The number of cases and deaths in China continues to rise — China’s National Health Commission’s most recent update cited 34,546 cases and 722 deaths — as companies with exposure to China warn investors about the potential financial fallout of manufacturing delays, canceled flights, store closures and waning sales.
For comparison, there were 774 deaths reported during the 2002 and 2003 outbreak of severe acute respiratory syndrome (SARS), a type of coronavirus. It is likely that deaths caused by the latest coronavirus may surpass the SARS figure in the coming days.
The U.S. Embassy in Beijing says a 60-year-old American citizen diagnosed with the new virus died in Wuhan, apparently the first American fatality of the outbreak, the Associated Press reported Saturday.
The head of the World Health Organization says it received a response from China on Saturday on the dispatch of a WHO-led international mission to the country. Director-general Tedros Adhanom Ghebreyesus says the team leader plans to arrive on Monday or Tuesday and the rest of the experts will follow. Asked whether members of the U.S. Centers for Disease Control and Prevention will be part of the team, he replied, “We hope so.”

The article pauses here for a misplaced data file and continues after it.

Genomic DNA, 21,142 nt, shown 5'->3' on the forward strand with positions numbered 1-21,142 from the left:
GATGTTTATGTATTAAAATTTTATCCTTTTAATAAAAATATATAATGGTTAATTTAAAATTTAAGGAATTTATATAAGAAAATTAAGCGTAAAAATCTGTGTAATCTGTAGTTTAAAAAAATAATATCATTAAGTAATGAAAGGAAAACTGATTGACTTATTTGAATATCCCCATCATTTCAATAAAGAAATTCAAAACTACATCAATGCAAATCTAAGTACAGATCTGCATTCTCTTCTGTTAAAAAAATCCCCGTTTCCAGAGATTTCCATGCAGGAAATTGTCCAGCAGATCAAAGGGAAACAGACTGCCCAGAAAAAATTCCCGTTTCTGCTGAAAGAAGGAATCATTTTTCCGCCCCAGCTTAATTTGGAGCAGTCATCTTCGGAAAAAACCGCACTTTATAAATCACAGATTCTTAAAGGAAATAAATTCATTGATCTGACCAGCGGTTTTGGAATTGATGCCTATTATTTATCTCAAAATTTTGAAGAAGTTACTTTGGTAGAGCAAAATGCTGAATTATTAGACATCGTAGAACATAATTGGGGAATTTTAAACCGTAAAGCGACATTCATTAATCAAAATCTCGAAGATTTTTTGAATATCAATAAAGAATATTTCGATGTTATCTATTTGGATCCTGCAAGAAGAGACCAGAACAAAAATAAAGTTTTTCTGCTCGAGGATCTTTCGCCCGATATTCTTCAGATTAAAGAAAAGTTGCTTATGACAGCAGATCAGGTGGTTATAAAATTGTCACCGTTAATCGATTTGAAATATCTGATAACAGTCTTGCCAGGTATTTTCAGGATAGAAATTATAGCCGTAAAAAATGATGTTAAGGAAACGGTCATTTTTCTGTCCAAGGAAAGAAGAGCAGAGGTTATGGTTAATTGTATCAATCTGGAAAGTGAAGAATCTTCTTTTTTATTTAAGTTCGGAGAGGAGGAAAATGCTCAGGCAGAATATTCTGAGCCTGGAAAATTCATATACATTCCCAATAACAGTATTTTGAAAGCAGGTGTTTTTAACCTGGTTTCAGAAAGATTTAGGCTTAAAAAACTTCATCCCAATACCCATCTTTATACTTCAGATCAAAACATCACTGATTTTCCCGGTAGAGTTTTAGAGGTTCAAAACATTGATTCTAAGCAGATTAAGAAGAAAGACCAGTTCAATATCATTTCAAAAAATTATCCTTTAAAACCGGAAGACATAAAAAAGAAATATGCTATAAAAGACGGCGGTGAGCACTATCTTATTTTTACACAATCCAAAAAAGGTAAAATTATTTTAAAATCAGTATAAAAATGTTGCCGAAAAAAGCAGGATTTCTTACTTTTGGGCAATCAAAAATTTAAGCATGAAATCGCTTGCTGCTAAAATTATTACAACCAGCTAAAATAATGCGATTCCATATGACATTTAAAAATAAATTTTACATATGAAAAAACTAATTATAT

Meanwhile, Hong Kong has quarantined 161 people who arrived from mainland China on Saturday as a new emergency measure to stem the spread of the virus begins.
The virus was first identified in December in Wuhan, a city in Central China. It has now spread to 25 countries, although the majority of illnesses and deaths are in Hubei Province, which is where Wuhan is located. There are 12 confirmed cases in the U.S.
Another concern is a worldwide shortage of personal protective equipment, like masks, gowns, and gloves, according to comments made Friday by Dr. Tedros Adhanom Ghebreyesus, WHO’s director-general, on Twitter. Foxconn, best known as Apple Inc.’s AAPL, -1.36% manufacturing partner for iPhones, also said Friday on WeChat that it will begin manufacturing surgical masks alongside Apple products at its factory in Shenzhen. The aim is to make 2 million masks per day by the end of February.
China is facing criticism about its initial response to the outbreak following the death of Dr. Li Wenliang, an ophthalmologist in Wuhan who was reportedly reprimanded by authorities after he raised concerns about the virus. He died Feb. 7, according to a statement published on Weibo by the Wuhan General Hospital, the hospital treating him. Even before his death, Dr. Li was viewed as a symbol of Chinese frustration and fear about the outbreak. “He was our hero,” a doctor told The Wall...